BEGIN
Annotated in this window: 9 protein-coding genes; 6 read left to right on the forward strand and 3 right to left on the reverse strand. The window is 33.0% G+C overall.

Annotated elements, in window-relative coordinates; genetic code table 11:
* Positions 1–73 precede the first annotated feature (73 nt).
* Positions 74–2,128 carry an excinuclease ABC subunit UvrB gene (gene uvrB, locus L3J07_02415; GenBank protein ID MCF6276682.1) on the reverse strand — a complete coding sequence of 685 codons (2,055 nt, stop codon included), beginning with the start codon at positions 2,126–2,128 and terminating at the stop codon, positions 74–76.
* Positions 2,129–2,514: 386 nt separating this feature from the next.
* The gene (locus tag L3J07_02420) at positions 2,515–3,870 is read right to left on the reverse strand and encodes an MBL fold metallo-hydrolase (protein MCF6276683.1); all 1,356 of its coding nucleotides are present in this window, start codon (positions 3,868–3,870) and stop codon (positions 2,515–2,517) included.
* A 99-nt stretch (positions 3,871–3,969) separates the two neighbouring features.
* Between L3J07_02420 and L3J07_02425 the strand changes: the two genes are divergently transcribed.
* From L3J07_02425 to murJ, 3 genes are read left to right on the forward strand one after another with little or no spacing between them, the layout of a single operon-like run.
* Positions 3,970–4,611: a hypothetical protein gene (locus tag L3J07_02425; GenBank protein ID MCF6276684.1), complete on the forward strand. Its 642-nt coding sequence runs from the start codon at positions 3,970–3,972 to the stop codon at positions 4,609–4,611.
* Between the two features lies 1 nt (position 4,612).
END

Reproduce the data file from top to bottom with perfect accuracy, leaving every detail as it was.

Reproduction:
Annotated in this window: 9 protein-coding genes; 6 read left to right on the forward strand and 3 right to left on the reverse strand. The window is 33.0% G+C overall.

Annotated elements, in window-relative coordinates; genetic code table 11:
* Positions 1–73 precede the first annotated feature (73 nt).
* Positions 74–2,128 carry an excinuclease ABC subunit UvrB gene (gene uvrB, locus L3J07_02415; GenBank protein ID MCF6276682.1) on the reverse strand — a complete coding sequence of 685 codons (2,055 nt, stop codon included), beginning with the start codon at positions 2,126–2,128 and terminating at the stop codon, positions 74–76.
* Positions 2,129–2,514: 386 nt separating this feature from the next.
* The gene (locus tag L3J07_02420) at positions 2,515–3,870 is read right to left on the reverse strand and encodes an MBL fold metallo-hydrolase (protein MCF6276683.1); all 1,356 of its coding nucleotides are present in this window, start codon (positions 3,868–3,870) and stop codon (positions 2,515–2,517) included.
* A 99-nt stretch (positions 3,871–3,969) separates the two neighbouring features.
* Between L3J07_02420 and L3J07_02425 the strand changes: the two genes are divergently transcribed.
* From L3J07_02425 to murJ, 3 genes are read left to right on the forward strand one after another with little or no spacing between them, the layout of a single operon-like run.
* Positions 3,970–4,611: a hypothetical protein gene (locus tag L3J07_02425; GenBank protein ID MCF6276684.1), complete on the forward strand. Its 642-nt coding sequence runs from the start codon at positions 3,970–3,972 to the stop codon at positions 4,609–4,611.
* Between the two features lies 1 nt (position 4,612).